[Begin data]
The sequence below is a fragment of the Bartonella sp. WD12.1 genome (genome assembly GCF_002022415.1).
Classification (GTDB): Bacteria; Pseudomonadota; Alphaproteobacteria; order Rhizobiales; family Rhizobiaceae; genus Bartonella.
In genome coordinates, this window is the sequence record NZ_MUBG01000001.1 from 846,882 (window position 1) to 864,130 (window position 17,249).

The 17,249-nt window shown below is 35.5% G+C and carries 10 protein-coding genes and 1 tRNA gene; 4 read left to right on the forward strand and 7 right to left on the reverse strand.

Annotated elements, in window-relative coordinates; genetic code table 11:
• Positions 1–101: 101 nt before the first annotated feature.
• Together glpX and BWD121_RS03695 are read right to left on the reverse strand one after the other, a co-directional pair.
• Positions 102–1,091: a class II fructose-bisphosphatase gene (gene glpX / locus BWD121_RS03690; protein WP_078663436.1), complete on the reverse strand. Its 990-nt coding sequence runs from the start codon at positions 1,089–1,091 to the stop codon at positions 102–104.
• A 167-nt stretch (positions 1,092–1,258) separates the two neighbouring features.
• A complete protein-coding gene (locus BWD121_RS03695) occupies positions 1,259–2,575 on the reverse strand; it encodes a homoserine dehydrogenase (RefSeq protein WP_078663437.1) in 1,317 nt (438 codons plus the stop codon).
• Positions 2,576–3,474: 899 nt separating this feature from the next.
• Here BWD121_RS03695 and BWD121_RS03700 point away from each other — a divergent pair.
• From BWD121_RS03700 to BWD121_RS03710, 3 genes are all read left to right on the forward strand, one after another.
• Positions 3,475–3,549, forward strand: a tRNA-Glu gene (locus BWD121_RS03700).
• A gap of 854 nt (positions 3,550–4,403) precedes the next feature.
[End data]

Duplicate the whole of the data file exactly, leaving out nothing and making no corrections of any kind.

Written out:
The sequence below is a fragment of the Bartonella sp. WD12.1 genome (genome assembly GCF_002022415.1).
Classification (GTDB): Bacteria; Pseudomonadota; Alphaproteobacteria; order Rhizobiales; family Rhizobiaceae; genus Bartonella.
In genome coordinates, this window is the sequence record NZ_MUBG01000001.1 from 846,882 (window position 1) to 864,130 (window position 17,249).

The 17,249-nt window shown below is 35.5% G+C and carries 10 protein-coding genes and 1 tRNA gene; 4 read left to right on the forward strand and 7 right to left on the reverse strand.

Annotated elements, in window-relative coordinates; genetic code table 11:
• Positions 1–101: 101 nt before the first annotated feature.
• Together glpX and BWD121_RS03695 are read right to left on the reverse strand one after the other, a co-directional pair.
• Positions 102–1,091: a class II fructose-bisphosphatase gene (gene glpX / locus BWD121_RS03690; protein WP_078663436.1), complete on the reverse strand. Its 990-nt coding sequence runs from the start codon at positions 1,089–1,091 to the stop codon at positions 102–104.
• A 167-nt stretch (positions 1,092–1,258) separates the two neighbouring features.
• A complete protein-coding gene (locus BWD121_RS03695) occupies positions 1,259–2,575 on the reverse strand; it encodes a homoserine dehydrogenase (RefSeq protein WP_078663437.1) in 1,317 nt (438 codons plus the stop codon).
• Positions 2,576–3,474: 899 nt separating this feature from the next.
• Here BWD121_RS03695 and BWD121_RS03700 point away from each other — a divergent pair.
• From BWD121_RS03700 to BWD121_RS03710, 3 genes are all read left to right on the forward strand, one after another.
• Positions 3,475–3,549, forward strand: a tRNA-Glu gene (locus BWD121_RS03700).
• A gap of 854 nt (positions 3,550–4,403) precedes the next feature.